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Geneva talks on Syrian crisis postponed to February end: Russian FM

US Rep. Ilhan Omar (D-MN) (L) talks with Speaker of the House Nancy Pelosi (D-CA) during a rally with fellow Democrats before voting on H.R. 1, or the People Act, on the East Steps of the US Capitol on March 08, 2019 in Washington, DC. (AFP photo)
Russian Foreign Minister Sergei Lavrov (C) meets with representatives of Syria’s opposition in Moscow on January 27, 2017. (Photo by AFP)

Russia says the next of round peace negotiations, which were planned to be held between the Syrian government and opposition groups early in February, have been postponed to the end of next month.

“The date of February 8 has been put back until the end of next month,” Russian Foreign Minister Sergei Lavrov told a meeting with Syrian opposition groups on Friday.

The upcoming negotiations, which are to be hosted by the United Nations, will follow two-day talks held between Syria’s warring sides in Astana, Kazakhstan, earlier this week with the mediation of Iran, Russia and Turkey.

At the end of Astana talks on January 26, Iran, Russia and Turkey agreed on the establishment of a trilateral mechanism to support the ceasefire in Syria and monitor possible violations.

Russia wants ‘long-term’ cooperation with Iran, Turkey

In another development on Friday, Russian Foreign Ministry spokeswoman Maria Zakharova expressed hope that Moscow’s cooperation with Turkey and Iran on the Syria crisis would be long-term.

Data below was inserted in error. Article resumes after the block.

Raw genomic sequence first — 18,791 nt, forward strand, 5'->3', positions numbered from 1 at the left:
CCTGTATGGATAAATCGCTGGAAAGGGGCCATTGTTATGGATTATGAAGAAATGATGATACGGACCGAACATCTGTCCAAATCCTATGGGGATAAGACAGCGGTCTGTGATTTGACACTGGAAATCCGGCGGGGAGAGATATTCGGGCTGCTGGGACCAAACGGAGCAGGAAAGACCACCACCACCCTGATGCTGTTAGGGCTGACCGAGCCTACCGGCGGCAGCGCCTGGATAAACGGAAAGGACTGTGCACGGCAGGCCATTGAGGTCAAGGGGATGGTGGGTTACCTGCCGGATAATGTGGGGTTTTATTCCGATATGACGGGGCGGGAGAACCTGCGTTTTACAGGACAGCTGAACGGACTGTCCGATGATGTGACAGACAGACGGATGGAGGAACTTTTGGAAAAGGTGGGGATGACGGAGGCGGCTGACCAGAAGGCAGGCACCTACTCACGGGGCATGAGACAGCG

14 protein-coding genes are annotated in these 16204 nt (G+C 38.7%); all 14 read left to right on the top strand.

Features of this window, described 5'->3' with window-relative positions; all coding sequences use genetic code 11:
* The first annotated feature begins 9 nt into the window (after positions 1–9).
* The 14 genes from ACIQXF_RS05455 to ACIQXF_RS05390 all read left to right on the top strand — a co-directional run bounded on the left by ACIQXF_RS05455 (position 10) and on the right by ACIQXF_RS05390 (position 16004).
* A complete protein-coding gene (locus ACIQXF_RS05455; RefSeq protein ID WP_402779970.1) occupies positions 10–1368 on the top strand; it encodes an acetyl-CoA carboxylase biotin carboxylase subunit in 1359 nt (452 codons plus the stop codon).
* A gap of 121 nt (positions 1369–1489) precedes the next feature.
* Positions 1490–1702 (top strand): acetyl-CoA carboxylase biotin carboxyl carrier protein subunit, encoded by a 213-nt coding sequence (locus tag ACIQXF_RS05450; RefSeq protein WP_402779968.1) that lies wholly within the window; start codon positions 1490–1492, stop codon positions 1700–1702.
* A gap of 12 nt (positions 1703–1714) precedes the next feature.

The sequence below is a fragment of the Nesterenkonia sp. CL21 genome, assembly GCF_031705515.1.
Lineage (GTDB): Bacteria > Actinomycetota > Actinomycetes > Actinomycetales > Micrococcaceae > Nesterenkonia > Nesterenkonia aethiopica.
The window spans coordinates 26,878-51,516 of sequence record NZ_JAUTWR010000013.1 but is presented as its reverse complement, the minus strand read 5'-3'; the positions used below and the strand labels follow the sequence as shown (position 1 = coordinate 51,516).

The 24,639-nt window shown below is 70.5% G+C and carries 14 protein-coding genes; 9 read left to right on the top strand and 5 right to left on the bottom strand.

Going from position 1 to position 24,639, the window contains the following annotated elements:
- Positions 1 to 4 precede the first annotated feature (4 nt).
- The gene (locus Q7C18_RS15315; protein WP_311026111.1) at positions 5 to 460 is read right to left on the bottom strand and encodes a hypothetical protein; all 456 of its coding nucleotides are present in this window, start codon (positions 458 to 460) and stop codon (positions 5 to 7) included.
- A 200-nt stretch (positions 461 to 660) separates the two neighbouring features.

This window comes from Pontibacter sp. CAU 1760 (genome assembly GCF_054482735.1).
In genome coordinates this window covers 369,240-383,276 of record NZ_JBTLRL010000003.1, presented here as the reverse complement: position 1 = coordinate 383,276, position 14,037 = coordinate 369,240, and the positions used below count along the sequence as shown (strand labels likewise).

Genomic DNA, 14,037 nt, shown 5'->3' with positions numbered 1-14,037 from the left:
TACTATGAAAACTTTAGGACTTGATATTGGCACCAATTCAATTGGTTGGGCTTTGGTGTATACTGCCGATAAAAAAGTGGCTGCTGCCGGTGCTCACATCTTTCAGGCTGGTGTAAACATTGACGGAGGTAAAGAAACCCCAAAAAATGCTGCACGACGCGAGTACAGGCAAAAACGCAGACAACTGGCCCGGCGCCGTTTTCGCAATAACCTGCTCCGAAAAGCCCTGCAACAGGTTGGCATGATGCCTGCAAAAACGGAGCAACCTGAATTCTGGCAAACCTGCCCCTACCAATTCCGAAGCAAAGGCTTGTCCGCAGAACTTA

Prior to the Astana event, Moscow, Tehran and Ankara had helped pave the way for a countrywide ceasefire deal between Damascus and opposition groups. The agreement does not apply to the Takfiri Daesh and Fateh al-Sham terror groups.

This photo shows an overview of Syria peace talks in Geneva, Switzerland, on January 29, 2016. (By AP)

Among the salient features of Astana talks was the absence of Saudi Arabia and Qatar, which had taken part in previous meetings on Syria in Geneva.

The government of Syria had voiced its vehement disagreement to participation of Riyadh and Doha in Astana talks ahead of the international gathering, citing their support for armed militants, who have wreaked havoc in the Arab country.

Marginalization of the United States was another feature of the Astana talks. Iran had objected to the presence of Washington in Syria peace negotiations, with Foreign Minister Mohammad Javad Zarif noting that no joint invitation had been extended to the United States for participation in Syria talks.

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At the Astana talks, Iran, Russia and Turkey stressed that there was no military solution to the Syria conflict and that the crisis could be only resolved through a political process based on full implementation of the United Nations Security Council Resolution 2254.

The three countries also agreed to work out a trilateral agreement with the goal of supervising the ceasefire in the Arab country.

The latest peace initiative came after the Syrian army dealt a crushing blow last month to the Takfiri militant groups controlling the eastern sector of Aleppo, the country’s second largest city.

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